Protecting NHS Patients with the Wolfram Language
December 16, 2016 — Robert Cook, European Sales
The UK’s National Health Service (NHS) is in crisis. With a current budget of just over £100 billion, the NHS predicts a £30 billion funding gap by 2020 or 2021 unless there is radical action. A key part of this is addressing how the NHS can predict and prevent harm well in advance and deliver a “digital healthcare transformation” to their frontline services, utilizing vast quantities of data to make informed and insightful decisions.
This is where Wolfram comes in. Our UK-based Technical Services Team worked with the British NHS to help solve a specific problem facing the NHS—one many organizations will recognize: data sitting in siloed databases, with limited analysis algorithms on offer. They wanted to see if it was possible to pull together multiple data sources, combining off-the-shelf clinical databases with the hospital trusts’ bespoke offerings and mine them for signals. We set out to help them answer questions like “Can the number of slips, trips and falls in hospitals be reduced?”
I was assigned by Wolfram to lead the analysis. The databases I was given consisted of about six years’ worth of anonymized data, just over 120 million patient records. It contained a mixture of aggregate averages and patient-level daily observations, drawn from four different databases. While Mathematica is not a database, it has the ability to interface with them easily. I was able to plug into the SQL databases and pull in data from Excel, CSV and text files as needed, allowing us to inspect and streamline the data.
Working closely with a steering committee comprising healthcare professionals, academics and patients, we identified a range of parameters to investigate, including the level of nurse staffing and training, average patient heart rate and the rate of patients suffering from slips and falls. Altogether, the team identified around 1,000 parameter pairings to investigate, far too many to work through by hand in the limited time available.
Some of the tools in the Wolfram Language that made this achievable include:
- DatabaseLink and Import
- Dataset framework to manipulate the multidimensional data quickly into a usable form
- Statistics framework for performing the regression work to identify the interesting trends, and hypothesis testing to ensure their significance
- Report generation framework and visualization tools for generating the output and final academic paper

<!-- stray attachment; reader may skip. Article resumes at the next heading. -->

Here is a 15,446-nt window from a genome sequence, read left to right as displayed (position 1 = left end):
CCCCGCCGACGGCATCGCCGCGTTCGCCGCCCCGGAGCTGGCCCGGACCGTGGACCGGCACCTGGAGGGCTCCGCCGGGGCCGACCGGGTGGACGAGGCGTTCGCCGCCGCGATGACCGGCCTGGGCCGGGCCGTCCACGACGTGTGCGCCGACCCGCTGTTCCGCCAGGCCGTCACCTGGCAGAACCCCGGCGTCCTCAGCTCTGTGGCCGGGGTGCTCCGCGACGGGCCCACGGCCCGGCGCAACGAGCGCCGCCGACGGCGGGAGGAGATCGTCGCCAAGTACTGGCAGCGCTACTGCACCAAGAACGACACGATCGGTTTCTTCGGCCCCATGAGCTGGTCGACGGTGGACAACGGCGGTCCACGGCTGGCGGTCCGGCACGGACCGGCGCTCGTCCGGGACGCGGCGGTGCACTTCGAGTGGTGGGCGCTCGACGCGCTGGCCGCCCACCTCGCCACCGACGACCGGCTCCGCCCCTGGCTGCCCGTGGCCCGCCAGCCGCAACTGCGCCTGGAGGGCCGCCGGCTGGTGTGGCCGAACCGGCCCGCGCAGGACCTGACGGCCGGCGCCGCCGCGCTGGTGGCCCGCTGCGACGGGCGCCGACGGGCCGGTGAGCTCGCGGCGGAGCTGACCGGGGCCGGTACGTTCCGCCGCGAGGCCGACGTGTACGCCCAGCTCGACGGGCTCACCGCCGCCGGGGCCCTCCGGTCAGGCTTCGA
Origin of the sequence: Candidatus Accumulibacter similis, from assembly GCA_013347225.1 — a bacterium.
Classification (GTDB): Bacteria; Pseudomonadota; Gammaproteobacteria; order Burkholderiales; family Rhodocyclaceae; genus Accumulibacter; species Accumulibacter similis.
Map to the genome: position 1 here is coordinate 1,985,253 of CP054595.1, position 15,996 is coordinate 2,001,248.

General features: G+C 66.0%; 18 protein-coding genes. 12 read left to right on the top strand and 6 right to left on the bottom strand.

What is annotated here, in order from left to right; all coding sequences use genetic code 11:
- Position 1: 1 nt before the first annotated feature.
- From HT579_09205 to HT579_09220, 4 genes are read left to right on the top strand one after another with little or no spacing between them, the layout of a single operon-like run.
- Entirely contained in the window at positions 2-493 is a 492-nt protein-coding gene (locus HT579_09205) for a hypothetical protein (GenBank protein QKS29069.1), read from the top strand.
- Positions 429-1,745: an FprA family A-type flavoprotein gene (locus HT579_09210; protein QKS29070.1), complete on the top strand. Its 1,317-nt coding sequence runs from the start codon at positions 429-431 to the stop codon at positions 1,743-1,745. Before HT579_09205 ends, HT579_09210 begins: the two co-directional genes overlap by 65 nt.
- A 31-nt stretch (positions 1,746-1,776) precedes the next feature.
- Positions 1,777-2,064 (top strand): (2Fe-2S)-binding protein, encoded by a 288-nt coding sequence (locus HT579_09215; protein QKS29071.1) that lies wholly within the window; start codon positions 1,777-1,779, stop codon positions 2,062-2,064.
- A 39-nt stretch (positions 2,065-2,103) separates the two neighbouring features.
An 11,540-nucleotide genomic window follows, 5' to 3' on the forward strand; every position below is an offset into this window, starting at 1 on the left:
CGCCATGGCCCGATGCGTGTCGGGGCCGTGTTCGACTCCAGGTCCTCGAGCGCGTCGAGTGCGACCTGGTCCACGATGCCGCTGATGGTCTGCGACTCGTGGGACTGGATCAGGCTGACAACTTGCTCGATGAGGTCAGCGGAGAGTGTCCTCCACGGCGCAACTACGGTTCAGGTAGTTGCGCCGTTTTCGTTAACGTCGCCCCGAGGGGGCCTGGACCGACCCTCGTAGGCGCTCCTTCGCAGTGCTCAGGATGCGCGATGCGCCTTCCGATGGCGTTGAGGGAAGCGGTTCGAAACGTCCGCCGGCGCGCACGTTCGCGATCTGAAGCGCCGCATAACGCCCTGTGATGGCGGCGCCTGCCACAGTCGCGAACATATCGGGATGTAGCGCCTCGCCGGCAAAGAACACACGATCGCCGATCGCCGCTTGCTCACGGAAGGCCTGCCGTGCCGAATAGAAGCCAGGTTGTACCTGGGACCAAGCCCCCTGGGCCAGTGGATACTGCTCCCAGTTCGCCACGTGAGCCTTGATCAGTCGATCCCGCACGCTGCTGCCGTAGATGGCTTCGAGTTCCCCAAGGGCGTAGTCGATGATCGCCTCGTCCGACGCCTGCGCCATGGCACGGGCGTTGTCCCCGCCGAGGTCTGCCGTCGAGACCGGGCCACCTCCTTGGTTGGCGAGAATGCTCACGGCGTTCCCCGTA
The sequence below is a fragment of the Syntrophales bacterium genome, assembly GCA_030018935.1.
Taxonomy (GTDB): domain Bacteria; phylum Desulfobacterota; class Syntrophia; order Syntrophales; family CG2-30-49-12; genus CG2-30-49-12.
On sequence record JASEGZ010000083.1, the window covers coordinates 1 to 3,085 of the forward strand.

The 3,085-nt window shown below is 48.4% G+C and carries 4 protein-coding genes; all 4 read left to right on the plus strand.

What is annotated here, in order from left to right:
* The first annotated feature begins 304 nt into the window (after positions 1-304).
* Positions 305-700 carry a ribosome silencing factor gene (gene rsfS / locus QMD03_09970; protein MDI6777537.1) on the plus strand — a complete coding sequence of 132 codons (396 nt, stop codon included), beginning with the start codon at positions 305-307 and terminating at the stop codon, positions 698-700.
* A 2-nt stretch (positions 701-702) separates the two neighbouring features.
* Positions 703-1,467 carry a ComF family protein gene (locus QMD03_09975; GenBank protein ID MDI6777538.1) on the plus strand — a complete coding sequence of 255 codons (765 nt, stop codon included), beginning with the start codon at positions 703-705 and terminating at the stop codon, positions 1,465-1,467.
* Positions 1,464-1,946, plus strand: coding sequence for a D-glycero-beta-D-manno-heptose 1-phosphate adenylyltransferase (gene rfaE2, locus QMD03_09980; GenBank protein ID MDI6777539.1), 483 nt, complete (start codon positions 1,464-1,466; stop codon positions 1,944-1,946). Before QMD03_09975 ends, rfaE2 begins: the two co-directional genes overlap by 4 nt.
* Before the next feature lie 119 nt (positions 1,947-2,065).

These tools enabled us to rapidly scale up the analysis across this complex dataset, allowing more time to consider the validity of the relationships and signals that emerged. Some of these seemed obvious—wards where patients were more likely to be bed-bound for medical reasons had fewer falls. But not all the signals were this easy to explain. For example, an increase in the number of nurses appeared to be linked to an increase in falls.
This observation seemed surprising. Given that there is little variation in ward size, it seemed unlikely that more nurses would lead to a decrease in patient safety. But not all nurses are equivalent. When we considered the ratio of registered nurses to healthcare support workers, we saw a strong relationship between the increase in highly trained registered nurses and the increase in patient safety.
So we see an increase in falls in some wards that rely more heavily on healthcare support workers. Could these wards be forced to rely on these less qualified, lower-paid nurses when in truth fully licensed, registered nurses are needed? I can only speculate, and the data at this stage is insufficient to answer this question. But following this analysis, the hospital trust in question has changed its staffing policy to increase the level of registered-nurse employment. Whether it leads to an increase in patient safety or a new issue raises its head—we will have to wait and see.
For the full findings, see the paper published this week in BMJ Open.
This project has only started to scrape the surface of the complexities hidden inside this rich dataset. In a mere 10 days, relying on the flexibility designed into the Wolfram Language, we’re able to deliver some insight into this complex problem.
Contact the Wolfram Technical Services group to discuss your data science or coding projects.